Wednesday, June 11, 2014
Broncos must find right O-line combination
By Jeff Legwold
ENGLEWOOD, Colo. -- As the Denver Broncos grind their way through their offseason work as a team in the oh-so-early Super Bowl conversations, they have unfinished business.
There is the depth chart at running back, some uncertainty at middle linebacker and making sure the players they signed in their free-agency binge enter the fold smoothly. Oh, there is also a little one-in-a-million shot they need to come through.
Not the Wes Welker make-it-rain-at-the-Kentucky Derby one-in-a-million shot, but an important choice about what might be the most important number when it comes to what the Broncos’ offense does for an encore after its record-setting, 606-point season in 2013. Their magic number is five, as in the five starting offensive linemen charged with protecting quarterback Peyton Manning: the five guys charged with protecting the franchise’s fortunes.
"We feel good about our options," Broncos executive vice president of football operations/general manager John Elway said. "We feel like we have the guys on the roster to do what we need to do."
Broncos coach John Fox wants to address lineup options about as much as he wants to talk about injuries. So on more than one occasion, Fox, in his eternal quest to move on to the next question, has said the Broncos will try "a million" combinations on the offensive line through OTAs, this week’s minicamp and training camp.
So far they are a little short of a million, but they have tried some things here and there. And it really boils down to two, perhaps three, combinations.
Orlando Franklin's move from right tackle to left guard was made to maximize Franklin’s abilities; many scouts in the league believed that Franklin would be a better guard than tackle when the Broncos selected him in the 2011 draft. The move also helps Denver adjust to life without guard Zane Beadles, who signed with Jacksonville after the Broncos didn't offer him a chance to stay.
Franklin also gives the Broncos more bulk on the interior, more power, more options in dispersing the inside rush that any defense will believe is key to getting to Manning. So far in team workouts, that move looks to be one that will stick.
The Broncos, even in non-contact work, have flashed some power looks on the interior and will potentially have a better inside run game at their disposal. Although running the ball more efficiently has a spot fairly high on the team’s offseason agenda, the bottom line up front in a Manning-centered offense will always be keeping the man with four neck surgeries in his medical history out of harm’s way.
The return of starting left tackle Ryan Clady should improve Denver's pass protection.
And the Broncos prefer to do that by blocking five-on-whatever much of the time. Last season the team played out of the three-wide-receiver set at just over 70 percent of its snaps in the regular season, and that total hovered closer to 90 percent in its three playoff games.
Much of that time was spent with a catch-first tight end in Julius Thomas in the formation as well. So their own Five Guys franchise has to get it done.
Franklin’s move inside, with All-Pro Louis Vasquez already working on the right side, gives the Broncos one of the bigger, perhaps biggest, guard tandems in the league. The Broncos would be comfortable with either Manny Ramirez, who started at center last season, or free-agent addition Will Montgomery in the middle of things. Ryan Clady, as he returns from last season’s foot injury, appears ready to reclaim his spot as one of the league’s best at left tackle.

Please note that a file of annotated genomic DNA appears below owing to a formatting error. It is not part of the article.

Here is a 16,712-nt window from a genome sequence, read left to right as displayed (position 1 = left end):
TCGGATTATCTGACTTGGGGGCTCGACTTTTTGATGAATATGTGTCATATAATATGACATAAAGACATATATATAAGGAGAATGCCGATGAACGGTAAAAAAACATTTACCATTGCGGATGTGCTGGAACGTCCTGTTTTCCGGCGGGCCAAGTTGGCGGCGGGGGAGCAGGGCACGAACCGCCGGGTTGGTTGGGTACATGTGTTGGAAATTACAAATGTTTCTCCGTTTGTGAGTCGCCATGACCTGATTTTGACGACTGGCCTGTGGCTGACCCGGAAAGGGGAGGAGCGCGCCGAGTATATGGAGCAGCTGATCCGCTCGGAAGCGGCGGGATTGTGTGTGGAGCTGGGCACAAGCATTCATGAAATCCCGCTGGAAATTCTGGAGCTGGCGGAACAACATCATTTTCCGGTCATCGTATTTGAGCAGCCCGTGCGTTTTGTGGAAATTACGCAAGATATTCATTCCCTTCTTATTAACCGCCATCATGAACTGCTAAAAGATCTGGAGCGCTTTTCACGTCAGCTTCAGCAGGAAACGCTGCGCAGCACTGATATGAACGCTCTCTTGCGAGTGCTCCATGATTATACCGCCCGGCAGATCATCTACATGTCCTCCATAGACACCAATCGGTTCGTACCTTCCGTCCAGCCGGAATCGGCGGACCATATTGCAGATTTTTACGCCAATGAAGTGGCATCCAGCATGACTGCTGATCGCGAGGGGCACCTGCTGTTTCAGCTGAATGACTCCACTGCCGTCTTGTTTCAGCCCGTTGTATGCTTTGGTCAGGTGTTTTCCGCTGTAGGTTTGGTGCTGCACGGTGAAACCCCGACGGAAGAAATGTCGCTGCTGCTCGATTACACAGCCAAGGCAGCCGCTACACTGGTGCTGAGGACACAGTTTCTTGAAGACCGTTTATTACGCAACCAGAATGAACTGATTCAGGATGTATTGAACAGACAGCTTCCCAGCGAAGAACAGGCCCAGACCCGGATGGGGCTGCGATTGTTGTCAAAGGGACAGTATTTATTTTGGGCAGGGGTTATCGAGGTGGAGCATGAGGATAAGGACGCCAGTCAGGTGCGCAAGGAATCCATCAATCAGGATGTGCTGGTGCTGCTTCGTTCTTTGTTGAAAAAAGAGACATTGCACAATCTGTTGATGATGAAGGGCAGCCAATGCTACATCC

So that leaves right tackle, a position that defenses repeatedly attacked with the pass rush last season, especially down the stretch into the playoffs. Chris Clark, who's more proficient as a pass-blocker than he is in the run game, has spent most of the time with the starters in the offseason workouts.
Clark filled in for Clady after Week 2 last season and got the job done for the most part. Rookie Michael Schofield, a third-round pick, should get a look as well, but given that Franklin is the last rookie this coaching staff has started up front on offense, Schofield would need to not just be as good as Clark but win the job handily in camp.
Veteran Winston Justice has taken a spin or two on the right side as well, but at the moment it looks like Clark or Schofield. Either way, defensive coordinators see what the Broncos have done in free agency and the draft, adding receivers, adding speed, and they saw what the Seattle Seahawks did to the Broncos' offensive line in the Super Bowl.
Plenty of those defensive coaches say although it’s scary to aggressively come after Manning with the rush, they might do it more in an effort to disrupt Denver's timing.
"We’re going to look at a lot of things," Fox said. "We’ve got some time, and that’s what the offseason is for. We’re going to use the time we have and make the decisions we think are best."
Manning is Manning, which is to say he won’t get sacked much no matter who is in front of him. He has been sacked fewer than 20 times in nine of his seasons as a starter, and last season he was sacked 18 times in 659 pass attempts -- or just once for every 27.3 attempts.
But for the Broncos and Manning the question isn’t sacks -- it’s damage and getting him through one week into the next. The Broncos have to limit the hits on their 38-year-old quarterback, who has had a spinal fusion. Two low hits in particular in a four-sack game by Robert Mathis last season almost derailed the Broncos' plans and put Manning in an ankle brace for the rest of the season.
So as folks crunch all the numbers to sum up the Broncos’ potential in the coming season, one still stands out as they prepare to adjourn until training camp.